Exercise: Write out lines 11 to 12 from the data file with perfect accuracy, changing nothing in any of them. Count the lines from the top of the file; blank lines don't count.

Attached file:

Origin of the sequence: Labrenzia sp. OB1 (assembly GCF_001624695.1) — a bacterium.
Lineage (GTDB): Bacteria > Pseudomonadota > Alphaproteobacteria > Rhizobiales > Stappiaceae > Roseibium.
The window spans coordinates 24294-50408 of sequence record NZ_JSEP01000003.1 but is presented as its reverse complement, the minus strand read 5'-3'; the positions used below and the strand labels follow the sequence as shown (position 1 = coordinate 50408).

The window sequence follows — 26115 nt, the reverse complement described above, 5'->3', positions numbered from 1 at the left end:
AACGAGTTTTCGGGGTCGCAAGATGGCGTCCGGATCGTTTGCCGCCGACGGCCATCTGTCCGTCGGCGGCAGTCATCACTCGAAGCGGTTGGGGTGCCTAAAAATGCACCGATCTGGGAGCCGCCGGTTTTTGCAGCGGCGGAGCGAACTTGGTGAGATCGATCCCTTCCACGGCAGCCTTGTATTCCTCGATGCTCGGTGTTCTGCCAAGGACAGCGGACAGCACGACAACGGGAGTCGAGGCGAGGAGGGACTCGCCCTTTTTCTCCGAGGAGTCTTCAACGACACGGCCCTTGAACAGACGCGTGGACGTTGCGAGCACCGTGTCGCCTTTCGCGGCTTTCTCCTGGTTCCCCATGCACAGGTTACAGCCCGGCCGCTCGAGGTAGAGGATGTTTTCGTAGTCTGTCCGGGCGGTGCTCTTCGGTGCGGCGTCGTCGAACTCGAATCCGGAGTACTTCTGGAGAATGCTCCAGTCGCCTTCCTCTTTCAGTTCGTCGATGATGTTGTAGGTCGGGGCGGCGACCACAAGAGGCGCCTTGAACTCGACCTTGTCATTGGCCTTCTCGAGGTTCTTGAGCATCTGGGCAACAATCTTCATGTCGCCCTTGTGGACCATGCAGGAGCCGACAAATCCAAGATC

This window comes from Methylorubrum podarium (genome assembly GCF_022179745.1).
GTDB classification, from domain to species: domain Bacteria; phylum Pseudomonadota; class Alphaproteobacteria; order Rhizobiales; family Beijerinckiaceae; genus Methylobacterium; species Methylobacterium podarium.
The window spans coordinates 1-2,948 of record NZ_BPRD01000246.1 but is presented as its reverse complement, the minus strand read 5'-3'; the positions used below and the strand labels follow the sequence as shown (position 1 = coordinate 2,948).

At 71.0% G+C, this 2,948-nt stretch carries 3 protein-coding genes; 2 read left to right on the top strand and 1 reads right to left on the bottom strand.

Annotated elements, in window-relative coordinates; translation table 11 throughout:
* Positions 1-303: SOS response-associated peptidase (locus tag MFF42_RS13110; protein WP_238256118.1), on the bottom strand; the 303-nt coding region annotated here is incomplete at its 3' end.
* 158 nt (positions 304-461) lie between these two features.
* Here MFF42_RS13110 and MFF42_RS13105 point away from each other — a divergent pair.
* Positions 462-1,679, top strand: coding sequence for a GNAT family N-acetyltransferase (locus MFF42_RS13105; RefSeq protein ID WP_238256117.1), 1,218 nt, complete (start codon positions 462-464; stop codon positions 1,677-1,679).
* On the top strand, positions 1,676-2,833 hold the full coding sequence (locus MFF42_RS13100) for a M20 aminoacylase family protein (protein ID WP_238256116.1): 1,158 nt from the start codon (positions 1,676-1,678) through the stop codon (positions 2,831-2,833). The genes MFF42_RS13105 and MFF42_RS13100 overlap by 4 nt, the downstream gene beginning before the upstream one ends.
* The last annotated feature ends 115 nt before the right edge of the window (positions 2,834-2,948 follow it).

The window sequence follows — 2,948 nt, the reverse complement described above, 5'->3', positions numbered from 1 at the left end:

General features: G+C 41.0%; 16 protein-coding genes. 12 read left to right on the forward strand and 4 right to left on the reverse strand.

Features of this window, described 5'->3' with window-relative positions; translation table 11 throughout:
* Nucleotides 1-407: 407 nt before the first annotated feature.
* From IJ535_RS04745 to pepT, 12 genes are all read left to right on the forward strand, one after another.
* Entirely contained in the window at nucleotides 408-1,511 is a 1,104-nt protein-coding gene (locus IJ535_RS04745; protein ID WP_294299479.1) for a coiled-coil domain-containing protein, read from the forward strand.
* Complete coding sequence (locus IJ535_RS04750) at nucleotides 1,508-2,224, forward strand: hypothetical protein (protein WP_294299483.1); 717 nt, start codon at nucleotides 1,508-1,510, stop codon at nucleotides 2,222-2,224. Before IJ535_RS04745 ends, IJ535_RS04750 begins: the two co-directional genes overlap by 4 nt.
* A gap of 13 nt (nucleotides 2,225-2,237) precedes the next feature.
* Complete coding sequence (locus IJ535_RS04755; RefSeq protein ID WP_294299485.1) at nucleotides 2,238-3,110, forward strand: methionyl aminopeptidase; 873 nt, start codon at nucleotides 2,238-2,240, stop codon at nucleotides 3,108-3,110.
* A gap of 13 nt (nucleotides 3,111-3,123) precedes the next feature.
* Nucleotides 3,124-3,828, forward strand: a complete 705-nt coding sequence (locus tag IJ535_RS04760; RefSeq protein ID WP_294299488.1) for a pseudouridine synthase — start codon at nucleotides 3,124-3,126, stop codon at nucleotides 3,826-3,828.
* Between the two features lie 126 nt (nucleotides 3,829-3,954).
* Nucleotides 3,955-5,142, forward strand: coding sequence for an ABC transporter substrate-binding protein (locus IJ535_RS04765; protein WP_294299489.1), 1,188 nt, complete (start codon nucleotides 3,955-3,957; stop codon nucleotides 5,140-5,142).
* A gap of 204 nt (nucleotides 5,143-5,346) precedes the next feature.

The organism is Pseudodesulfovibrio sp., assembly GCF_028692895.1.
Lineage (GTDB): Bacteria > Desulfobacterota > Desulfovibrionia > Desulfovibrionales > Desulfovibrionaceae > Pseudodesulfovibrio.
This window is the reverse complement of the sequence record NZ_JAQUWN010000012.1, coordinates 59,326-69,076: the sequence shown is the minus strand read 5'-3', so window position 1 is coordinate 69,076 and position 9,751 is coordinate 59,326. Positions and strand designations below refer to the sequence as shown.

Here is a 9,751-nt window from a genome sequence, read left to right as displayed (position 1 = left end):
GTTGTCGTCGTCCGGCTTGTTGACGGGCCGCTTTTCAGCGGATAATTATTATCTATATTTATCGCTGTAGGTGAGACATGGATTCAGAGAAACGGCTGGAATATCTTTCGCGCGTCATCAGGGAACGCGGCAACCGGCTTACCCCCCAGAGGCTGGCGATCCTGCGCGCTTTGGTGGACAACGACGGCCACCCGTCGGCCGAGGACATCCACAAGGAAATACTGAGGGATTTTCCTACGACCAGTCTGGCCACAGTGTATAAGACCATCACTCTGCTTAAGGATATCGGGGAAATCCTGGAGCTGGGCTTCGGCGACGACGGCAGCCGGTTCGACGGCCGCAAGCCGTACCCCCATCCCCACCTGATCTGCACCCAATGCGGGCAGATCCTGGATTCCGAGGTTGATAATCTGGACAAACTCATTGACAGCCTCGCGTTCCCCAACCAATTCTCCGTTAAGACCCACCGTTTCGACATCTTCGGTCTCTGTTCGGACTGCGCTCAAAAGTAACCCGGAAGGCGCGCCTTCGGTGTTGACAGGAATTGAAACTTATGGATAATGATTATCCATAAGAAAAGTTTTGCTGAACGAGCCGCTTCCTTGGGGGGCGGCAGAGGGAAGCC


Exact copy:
* Positions 1-303: SOS response-associated peptidase (locus tag MFF42_RS13110; protein WP_238256118.1), on the bottom strand; the 303-nt coding region annotated here is incomplete at its 3' end.
* 158 nt (positions 304-461) lie between these two features.